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Businesses, residents affected by June flooding in west-central Alberta can begin applying for disaster funding

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A provincial program that helps communities recover from unexpected disasters will provide up to $68 million in funding for a clutch of communities in west-central Alberta following damage from June flooding.

The funds to help cover uninsurable costs are coming from Alberta's Disaster Recovery Program, which can be accessed by communities when they experience significant expenses from an extraordinary disaster such as a one-in-25-year rainfall or one-in-100-year streamflow from water courses.

The towns of Edson and Whitecourt and their surrounding counties -- Yellowhead County and Woodlands County, respectively -- were affected by heavy rainfall and spring runoff from June 16-23, leading to flooding damage to businesses, homes, roads and property.

Residents, businesses and non-government organizations can now apply for the funding, which are capped at $500,000 per applicant.

Mike Ellis, the minister of public safety and emergency services, told reporters at the legislature Wednesday costs are split 90-10 between the province and the businesses, organizations and individuals applying for relief.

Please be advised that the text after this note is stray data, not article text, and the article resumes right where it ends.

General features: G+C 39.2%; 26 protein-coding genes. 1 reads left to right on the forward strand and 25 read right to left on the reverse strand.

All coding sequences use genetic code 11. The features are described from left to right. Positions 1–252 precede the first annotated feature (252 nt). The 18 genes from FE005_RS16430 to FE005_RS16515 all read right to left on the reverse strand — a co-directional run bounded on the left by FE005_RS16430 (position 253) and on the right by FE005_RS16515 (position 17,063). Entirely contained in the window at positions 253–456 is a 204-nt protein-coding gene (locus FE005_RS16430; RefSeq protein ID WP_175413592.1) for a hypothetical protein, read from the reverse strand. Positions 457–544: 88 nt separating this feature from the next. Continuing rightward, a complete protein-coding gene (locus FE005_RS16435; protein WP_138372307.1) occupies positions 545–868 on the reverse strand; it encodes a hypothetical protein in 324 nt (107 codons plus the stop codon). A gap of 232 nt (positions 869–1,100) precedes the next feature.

West Yellowhead MLA Martin Long, whose constituency contains many of the communities affected by the June flooding, said the provincial funding is "a significant move" for residents and businesses.

"We all know that insurance can only go so far and the financial burden from flood-related damages has destroyed the livelihoods of too many people," Long said Wednesday. "That's why this initiative is designed to specifically address those uninsurable costs helping my constituents rebuild and recover without the heavy financial strain."

Alberta has an agreement with the federal government, as do Canada's other nine provinces and three territories, for reimbursement for disasters, which could see the province receive up to $30 million out of the $68 million, said assistant deputy minister Stephen McCullough, the ministry's head of emergency management.

McCullough also said 15 per cent of the $68 million available for flooding relief can be applied to mitigation efforts, adding that he personally doesn't think the 15 per cent "is necessarily sufficient to deal with what we're facing collectively in terms of natural disasters."

"I know the Government of Alberta has been very vocal with federal counterparts" about the need for "disaster financial assistance arrangements and other federal programs to make more monies available for mitigation programs," McCullough said.

Ellis said he's noticed Ottawa at meetings between federal, provincial and territorial counterparts has acknowledged increasing funds for mitigation efforts is "worth having a further conversation."

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